Our February’s book review really wasn’t all we had hoped it would be. In short, Made to Stick was less than sticky – an incredibly slow read at times filled to the brim with repetitive case studies. I literally couldn’t read more than ten pages at a time without reading myself to sleep — dreading the inevitable question my coworkers would ask, “how far along are you?” Fortunately, my answer to this question just ended up being a sigh of relief for others.
Although a bit slow, “Made to Stick” gives concrete examples and works to show us how to make our own ideas just as stick-worthy.
In an effort to make this post brief and to the point, I am simply including the six principles of sticky ideas.
- Simplicity. Or in the words of my college professors, “keep it simple stupid.” If you say three things, you say nothing at all. Start with ONE talking point, once you have some attention, you can then move onto the explanation or even next talking point.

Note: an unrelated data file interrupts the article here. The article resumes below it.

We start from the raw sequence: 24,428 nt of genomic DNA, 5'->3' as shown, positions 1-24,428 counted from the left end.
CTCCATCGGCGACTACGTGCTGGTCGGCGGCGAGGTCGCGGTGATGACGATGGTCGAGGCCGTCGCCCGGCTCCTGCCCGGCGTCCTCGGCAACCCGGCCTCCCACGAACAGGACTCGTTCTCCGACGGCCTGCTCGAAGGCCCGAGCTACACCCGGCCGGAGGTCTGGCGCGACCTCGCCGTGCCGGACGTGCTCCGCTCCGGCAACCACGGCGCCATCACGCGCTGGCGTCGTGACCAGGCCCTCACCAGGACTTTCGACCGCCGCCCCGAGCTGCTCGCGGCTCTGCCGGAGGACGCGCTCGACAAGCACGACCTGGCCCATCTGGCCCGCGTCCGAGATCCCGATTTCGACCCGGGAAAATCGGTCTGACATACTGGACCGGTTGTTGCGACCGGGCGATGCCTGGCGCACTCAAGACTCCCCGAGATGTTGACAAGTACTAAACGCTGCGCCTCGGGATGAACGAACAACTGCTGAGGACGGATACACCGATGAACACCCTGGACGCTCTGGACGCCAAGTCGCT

- Unexpectedness. In order to get people’s attention, we need to generate interest and curiosity; we create knowledge gaps and then fill them.
- Concreteness. We are visual beings. Give us something visual to stimulate our minds which in turn will make it easier for us to remember.
- Credibility. We need to create ways for people to test our ideas and give them a chance to come to their own conclusion.
- Emotions. Sticky ideas create a feeling, whether it be disgust, excitement, grief etc.
- Stories. We get people to act on our ideas by telling stories, giving them something to relate to or understand.
March Book of the Month: The Brand Gap by Marty Neumeier